Gunshots Fired to Stop Huge Mob

Several thousand Rakhine residents are prevented from trying to oust Muslims from a village in Burma's restive state.

Muslim Rohingya women walk inside a temporary camp located on the outskirts of Sittwe, Oct. 30, 2012.

Burmese security forces shot dead an ethnic Rakhine and wounded two others on Tuesday as they opened fire when several thousand Buddhist Rakhines staged protests and moved to oust Muslim residents from a village, according to eyewitnesses.  

The shooting at Kyauknimaw village in Ramree township came as the government strove to bring more than a week of communal clashes under control in troubled Rakhine state, amid U.N. warnings that the violence threatens to derail Burma's political reform process.

At least 84 people have died, 129 others have been wounded and 28,000 made homeless in the clashes between mostly Muslim Rohingyas and Rakhines, according to official figures.

Some 4,600 houses have also been burned down in the worst violence since June, when clashes left more than 80 dead and 75,000, mostly Rohingyas, displaced and now continuing to live in overcrowded camps.

With the new influx, the camps are being stretched beyond capacity in terms of space, shelter, and basic supplies such as food and water amid a lack of doctors to treat the sick and wounded, the United Nations refugee agency (UNHCR) warned Tuesday.


Buddhist monks pray for the Rakhine victims of violence at Shwedagon pagoda in Rangoon,  Oct. 30, 2012.
Buddhist monks pray for the Rakhine victims of violence at Shwedagon pagoda in Rangoon, Oct. 30, 2012.

As the government claimed the violence had been brought under control this week, about 6,000 to 10,000 Rakhines on Tuesday protested and attempted to force out Muslim occupants in Kyauknimaw village, drawing gunfire from security forces, residents said.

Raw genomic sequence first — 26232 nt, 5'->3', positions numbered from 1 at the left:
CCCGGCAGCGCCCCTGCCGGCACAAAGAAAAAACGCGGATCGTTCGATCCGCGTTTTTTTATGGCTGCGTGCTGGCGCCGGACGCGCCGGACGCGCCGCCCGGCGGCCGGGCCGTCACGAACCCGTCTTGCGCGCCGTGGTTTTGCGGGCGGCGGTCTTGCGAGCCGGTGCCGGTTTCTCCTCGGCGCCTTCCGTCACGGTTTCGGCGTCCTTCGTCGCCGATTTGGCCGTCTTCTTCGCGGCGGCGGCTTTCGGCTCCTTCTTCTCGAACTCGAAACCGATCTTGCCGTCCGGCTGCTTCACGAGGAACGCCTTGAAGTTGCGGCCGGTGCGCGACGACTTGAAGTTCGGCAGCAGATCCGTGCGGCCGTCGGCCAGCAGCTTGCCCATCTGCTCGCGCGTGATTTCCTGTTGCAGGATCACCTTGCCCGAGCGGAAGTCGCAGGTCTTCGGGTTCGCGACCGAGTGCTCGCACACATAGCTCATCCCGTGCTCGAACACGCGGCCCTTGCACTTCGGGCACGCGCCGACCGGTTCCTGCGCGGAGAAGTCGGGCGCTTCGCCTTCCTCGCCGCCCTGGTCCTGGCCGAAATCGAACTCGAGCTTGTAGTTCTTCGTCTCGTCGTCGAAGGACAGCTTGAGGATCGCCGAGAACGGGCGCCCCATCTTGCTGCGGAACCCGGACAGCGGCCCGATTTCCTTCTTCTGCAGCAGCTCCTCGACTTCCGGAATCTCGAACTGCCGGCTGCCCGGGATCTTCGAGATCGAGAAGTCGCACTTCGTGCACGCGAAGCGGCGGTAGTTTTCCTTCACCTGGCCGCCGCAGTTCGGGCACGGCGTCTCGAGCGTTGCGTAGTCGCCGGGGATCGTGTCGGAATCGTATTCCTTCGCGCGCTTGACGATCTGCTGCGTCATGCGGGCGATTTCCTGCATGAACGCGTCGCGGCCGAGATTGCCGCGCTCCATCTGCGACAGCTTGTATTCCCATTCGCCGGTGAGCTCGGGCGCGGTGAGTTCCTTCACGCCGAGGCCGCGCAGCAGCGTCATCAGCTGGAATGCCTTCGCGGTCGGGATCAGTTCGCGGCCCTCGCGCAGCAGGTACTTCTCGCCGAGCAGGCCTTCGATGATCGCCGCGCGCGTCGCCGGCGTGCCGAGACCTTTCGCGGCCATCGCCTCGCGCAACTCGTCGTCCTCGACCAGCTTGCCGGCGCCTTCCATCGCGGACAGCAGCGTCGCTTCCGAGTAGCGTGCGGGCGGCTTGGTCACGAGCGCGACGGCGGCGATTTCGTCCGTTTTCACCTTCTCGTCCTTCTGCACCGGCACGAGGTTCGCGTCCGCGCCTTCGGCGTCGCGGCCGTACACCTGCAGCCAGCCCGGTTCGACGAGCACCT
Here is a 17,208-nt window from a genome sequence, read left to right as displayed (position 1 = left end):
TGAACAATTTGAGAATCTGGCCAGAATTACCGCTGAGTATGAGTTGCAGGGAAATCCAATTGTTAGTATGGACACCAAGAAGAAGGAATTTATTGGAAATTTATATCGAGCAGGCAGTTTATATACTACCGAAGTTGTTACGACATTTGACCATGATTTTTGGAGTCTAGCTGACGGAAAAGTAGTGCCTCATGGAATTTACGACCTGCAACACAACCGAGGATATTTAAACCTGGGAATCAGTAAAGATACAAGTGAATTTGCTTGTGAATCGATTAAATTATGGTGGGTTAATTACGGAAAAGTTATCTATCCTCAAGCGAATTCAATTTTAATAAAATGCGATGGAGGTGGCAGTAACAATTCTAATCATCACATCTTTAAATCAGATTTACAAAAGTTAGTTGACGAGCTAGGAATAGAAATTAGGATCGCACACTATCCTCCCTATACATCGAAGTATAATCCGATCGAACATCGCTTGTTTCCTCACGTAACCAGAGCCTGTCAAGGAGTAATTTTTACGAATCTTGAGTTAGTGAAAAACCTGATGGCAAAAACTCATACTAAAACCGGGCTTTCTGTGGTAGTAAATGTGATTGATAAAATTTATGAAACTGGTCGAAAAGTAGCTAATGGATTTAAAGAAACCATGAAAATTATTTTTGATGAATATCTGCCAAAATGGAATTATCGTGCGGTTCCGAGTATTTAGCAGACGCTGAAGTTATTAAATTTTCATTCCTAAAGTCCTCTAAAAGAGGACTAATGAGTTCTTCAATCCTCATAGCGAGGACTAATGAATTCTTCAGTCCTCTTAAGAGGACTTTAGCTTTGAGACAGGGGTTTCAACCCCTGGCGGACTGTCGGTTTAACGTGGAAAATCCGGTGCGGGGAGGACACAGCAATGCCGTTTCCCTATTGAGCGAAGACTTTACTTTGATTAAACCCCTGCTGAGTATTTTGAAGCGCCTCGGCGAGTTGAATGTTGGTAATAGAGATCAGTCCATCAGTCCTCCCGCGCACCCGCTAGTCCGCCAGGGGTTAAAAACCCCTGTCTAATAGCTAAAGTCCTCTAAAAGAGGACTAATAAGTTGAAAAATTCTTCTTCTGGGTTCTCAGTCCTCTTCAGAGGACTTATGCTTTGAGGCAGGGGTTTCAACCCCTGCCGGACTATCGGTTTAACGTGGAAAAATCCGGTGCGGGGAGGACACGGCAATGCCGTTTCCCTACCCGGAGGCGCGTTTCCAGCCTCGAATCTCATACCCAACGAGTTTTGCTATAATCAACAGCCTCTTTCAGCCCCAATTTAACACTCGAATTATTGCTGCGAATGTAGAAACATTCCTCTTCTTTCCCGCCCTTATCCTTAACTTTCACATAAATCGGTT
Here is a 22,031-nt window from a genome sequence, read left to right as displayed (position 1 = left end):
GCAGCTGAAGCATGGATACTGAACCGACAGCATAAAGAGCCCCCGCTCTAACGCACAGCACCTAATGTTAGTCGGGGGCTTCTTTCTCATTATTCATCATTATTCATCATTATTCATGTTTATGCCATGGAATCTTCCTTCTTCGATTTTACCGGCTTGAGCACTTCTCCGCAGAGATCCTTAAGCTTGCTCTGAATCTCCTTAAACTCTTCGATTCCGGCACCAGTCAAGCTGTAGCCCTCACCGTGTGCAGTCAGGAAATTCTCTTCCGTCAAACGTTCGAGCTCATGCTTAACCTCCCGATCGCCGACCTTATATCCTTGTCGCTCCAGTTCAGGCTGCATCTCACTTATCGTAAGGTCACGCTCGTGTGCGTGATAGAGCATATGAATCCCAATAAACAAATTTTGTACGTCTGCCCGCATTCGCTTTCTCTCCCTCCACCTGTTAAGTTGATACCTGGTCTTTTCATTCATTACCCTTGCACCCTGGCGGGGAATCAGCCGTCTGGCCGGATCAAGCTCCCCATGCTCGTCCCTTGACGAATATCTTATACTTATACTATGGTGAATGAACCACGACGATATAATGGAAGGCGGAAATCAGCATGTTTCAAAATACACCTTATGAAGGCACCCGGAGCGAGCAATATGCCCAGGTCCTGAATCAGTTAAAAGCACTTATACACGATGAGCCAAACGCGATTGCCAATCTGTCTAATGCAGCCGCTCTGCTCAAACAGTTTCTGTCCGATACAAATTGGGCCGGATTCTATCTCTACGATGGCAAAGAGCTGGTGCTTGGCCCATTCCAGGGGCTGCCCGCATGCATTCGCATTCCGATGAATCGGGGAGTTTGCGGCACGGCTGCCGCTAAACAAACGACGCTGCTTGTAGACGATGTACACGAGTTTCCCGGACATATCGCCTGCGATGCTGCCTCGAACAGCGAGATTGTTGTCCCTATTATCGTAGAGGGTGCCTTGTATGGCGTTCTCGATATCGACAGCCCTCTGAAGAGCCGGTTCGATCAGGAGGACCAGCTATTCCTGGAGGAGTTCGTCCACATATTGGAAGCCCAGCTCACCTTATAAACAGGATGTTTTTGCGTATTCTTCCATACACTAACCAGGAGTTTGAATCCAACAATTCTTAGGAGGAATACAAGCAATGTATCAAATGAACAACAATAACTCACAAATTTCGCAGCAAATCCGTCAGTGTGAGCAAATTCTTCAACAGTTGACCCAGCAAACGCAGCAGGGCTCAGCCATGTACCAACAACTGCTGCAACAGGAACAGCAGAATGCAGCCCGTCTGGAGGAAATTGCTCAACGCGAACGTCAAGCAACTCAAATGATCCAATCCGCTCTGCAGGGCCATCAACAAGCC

Around 100 military and police personnel had moved to stop the Rakhines, raising tensions that led to shots being fired, leaving one dead and two wounded, the residents said.

A Rakhine state government spokesman could not confirm the casualty figures.

"Local residents, about 10,000 of them, marched to that village and demanded that [the Muslims] move elsewhere, like to Buthidaung township, where they could receive aid," said Htun Kyi, a Rakhine resident.

The violence at Kyauknimaw occurred near an area where a Buddhist woman was raped and murdered, allegedly by Muslims, in May, which helped spark the June violence.

"It was a village where Ma Thida Htway [the woman] was raped and killed ... So, tensions have been high," Htun Kyi said.

A local Muslim said that the Muslims in the village were ethnic Karman, who were officially recognized as citizens and as one of Burma's 135 ethnic groups, unlike the Muslim Rohingya who are not considered Burmese even though they have lived in the country for generations.

As thousands of Rakhines "surrounded our village this morning, the military kindly protected us from attacks. I heard about five gunshots," said Ko Aye Min Latt, the Muslim resident.